Wednesday, January 18, 2017

My 23andMe Ancestry Timeline

After reading Roberta Estes blog post, Calling HOGWASH on 23andMe's Ancestry Timeline, I wondered what my Ancestry Timeline looked like.

1)  Here is my 23andMe Ancestry Timeline:


The line below "Your Ancestry Timeline" header says:

"How many generations ago was your most recent ancestor for each population?"

The link below the chart says "Learn more about how to interpret this result."  I clicked on it and saw:

"This module uses your Ancestry Composition results to estimate the generation range where you are likely to have had a single relative who descended from a single population.

"These results may be helpful for learning about your genealogy, in figuring out from which ancestors a particular ancestry may have been inherited, or for piecing together the history of their likely migrations.

*  For technical details on how this feature works, read our white paper."

There is a scale of years across the top of the chart from 1910 back to 1670, with 30 year increments.

2)  There are five colored bars that extend over a portion of the timeline.  My five color bars are (with the years listed, and the ethnicity percentage) for:

*  British and Irish (blue):  1850 to 1910 (47.9% ethnicity)
*  French and German (light blue):  1820 to 1880 (26.0% ethnicity)
*  Scandinavian (indigo):  1730 to 1820 (2.0% ethnicity)
*  North African (purple):  1670 to 1760 (0.1% ethnicity)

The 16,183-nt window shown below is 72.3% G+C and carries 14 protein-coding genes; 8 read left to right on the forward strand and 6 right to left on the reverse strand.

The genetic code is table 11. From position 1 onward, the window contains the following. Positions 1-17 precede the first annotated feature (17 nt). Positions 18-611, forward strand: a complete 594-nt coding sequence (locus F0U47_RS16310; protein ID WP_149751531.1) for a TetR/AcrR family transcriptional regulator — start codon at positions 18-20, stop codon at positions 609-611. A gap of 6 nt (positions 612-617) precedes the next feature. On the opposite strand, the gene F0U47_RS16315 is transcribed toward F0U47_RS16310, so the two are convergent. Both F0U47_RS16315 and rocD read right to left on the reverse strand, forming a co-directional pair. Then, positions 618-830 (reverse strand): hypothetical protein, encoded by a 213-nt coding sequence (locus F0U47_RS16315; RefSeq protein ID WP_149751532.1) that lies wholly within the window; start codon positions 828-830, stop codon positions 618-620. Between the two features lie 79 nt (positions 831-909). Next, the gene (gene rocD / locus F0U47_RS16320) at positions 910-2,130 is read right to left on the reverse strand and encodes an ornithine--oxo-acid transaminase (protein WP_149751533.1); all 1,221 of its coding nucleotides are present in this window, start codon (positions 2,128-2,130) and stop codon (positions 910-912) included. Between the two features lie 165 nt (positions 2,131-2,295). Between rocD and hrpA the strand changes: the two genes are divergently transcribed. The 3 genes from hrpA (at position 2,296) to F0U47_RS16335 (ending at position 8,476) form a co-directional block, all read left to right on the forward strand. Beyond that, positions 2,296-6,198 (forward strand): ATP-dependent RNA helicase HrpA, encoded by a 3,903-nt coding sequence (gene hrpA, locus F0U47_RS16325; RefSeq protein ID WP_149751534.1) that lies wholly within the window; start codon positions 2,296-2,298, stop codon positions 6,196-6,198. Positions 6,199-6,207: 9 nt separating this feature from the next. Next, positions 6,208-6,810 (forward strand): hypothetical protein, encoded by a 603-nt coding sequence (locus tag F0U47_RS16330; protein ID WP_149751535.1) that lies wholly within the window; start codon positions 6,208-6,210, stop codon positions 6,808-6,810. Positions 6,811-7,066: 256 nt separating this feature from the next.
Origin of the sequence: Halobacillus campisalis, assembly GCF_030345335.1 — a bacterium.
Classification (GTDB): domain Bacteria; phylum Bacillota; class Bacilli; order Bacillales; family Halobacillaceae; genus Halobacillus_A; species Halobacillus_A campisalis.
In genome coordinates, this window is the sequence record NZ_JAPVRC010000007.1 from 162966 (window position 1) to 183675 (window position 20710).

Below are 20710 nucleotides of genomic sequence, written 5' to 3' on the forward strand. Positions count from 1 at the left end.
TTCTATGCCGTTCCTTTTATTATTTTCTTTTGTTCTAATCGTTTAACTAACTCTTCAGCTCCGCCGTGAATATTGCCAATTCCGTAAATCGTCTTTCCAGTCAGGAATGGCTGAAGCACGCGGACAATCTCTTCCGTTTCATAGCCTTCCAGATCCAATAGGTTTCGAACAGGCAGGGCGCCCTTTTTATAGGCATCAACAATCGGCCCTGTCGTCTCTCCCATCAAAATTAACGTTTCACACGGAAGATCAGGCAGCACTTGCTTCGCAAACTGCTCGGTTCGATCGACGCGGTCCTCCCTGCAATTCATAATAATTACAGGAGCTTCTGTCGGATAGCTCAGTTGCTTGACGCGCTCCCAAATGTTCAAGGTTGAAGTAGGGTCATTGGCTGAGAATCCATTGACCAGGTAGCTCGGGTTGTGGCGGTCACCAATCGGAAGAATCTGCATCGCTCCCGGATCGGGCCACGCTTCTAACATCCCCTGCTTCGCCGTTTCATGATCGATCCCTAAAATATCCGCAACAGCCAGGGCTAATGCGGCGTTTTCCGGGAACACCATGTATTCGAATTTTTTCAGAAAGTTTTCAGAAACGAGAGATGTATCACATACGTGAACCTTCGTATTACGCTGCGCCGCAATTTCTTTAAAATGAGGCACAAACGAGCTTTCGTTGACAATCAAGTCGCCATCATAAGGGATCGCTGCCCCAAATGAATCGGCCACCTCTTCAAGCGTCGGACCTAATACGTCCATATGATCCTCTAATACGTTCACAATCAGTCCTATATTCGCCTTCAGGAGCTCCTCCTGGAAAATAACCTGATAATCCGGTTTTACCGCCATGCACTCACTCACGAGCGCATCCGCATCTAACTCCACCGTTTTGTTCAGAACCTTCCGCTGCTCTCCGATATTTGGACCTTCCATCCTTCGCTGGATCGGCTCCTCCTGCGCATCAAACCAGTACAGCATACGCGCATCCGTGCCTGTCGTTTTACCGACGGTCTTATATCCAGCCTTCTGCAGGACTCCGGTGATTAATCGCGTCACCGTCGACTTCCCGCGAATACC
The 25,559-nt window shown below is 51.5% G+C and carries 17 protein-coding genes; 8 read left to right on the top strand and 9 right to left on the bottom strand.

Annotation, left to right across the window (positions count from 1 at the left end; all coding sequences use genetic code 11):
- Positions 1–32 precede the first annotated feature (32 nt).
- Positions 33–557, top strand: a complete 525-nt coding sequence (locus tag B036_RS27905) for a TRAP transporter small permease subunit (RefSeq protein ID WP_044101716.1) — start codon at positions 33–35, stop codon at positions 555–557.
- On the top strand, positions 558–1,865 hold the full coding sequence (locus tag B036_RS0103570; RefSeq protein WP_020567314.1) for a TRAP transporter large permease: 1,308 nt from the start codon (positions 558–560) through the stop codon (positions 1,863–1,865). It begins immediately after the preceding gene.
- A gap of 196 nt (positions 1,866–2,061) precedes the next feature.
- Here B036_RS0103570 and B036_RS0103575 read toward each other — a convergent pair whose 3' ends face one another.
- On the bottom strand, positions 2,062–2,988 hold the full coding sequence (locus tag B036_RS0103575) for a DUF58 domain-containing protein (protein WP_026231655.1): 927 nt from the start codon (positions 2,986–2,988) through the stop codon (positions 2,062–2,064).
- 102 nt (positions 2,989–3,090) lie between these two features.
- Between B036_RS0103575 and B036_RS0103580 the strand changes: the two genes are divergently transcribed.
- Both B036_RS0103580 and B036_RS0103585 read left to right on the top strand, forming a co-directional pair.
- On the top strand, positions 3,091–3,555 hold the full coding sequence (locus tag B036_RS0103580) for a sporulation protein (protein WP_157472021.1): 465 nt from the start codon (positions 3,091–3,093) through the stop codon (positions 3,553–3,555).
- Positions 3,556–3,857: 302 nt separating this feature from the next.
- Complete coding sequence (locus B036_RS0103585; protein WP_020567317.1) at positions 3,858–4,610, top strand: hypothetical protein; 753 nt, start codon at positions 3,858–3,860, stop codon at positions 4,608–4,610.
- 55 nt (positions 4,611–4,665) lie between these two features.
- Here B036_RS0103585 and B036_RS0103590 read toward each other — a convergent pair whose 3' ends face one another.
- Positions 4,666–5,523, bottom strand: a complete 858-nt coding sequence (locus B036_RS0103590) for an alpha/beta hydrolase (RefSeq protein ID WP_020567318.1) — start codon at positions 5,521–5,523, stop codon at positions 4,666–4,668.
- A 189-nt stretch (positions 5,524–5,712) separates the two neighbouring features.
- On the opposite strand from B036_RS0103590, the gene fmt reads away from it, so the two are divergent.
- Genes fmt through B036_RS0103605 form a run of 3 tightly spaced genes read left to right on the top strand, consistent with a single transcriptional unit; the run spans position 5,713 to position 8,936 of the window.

*  Native american (yellow): 1670 to 1760 (0.5 % ethnicity)

When you roll your mouse over each color bar, you see a message like this (for the Scandinavian bar):

"You most likely had a second great-grandparent, third great-grandparent, fourth great-grandparent, or fifth great-grandparent who was 100% Scandinavian. This person was likely born between 1730 and 1820."

3)  So how accurate are these Ancestry Timeline estimates?  I considered my known family tree, and the timeline ranges, and determined:

*  British & Irish:  My great-grandfather, Thomas Richmond (1848-1917) was born in Wiltshire in England, and both of his parents, and probably every ancestor back to Norman times, were born there also.  This estimate is judged Accurate.

*  French and German:  My 3rd great-grandfather, Henry Carringer (1800-1879) was born in Pennsylvania, but his parents (Martin Carringer and Mary Hoax) were children of German immigrants.  This estimate is judged Accurate.

*  Scandinavian:  I don't have any known Scandinavian ancestors back to the early 1600s, and perhaps earlier.  I do have some French and Dutch ancestors who came to America in the 1620-1700 time frame that might have had Scandinavian genes.  There may be some of my English ancestors form the 1620 to 1700 time frame that were from Scandinavian stock.  This estimate is judged as Possible.

*  North African:  I have no known North African ancestors.  Perhaps some of my French and English ancestry from the 1500 to 1650 time frame includes a North African ancestor, but I doubt it. However, I don't know who some of my 4th and 5th great-grandparents are, and it may be that one of them had a North African ancestor. The 0.1% ethnicity implies an 8th great-grandparent of mine.  This estimate is judged as Possible.

*  Native American:  I have no known Native American ancestors.  However, I do have a French-Canadian ancestor (3rd great-grandmother Sarah Fletcher) born in about 1800, and her grandparents,  great-grandparents might have been Native American.  That fits the 1670 to 1760 time frame.  The 0.5% ethnicity implies a 6th great-grandparent of mine.  This estimate is judged as Possible.

So there we are.  I think that this Ancestry Timeline is interesting, and is fairly accurate within the known limitations of my known ancestry and the vagaries of the Reference Groups used for the autosomal DNA analysis.

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Copyright (c) 2017, Randall J. Seaver

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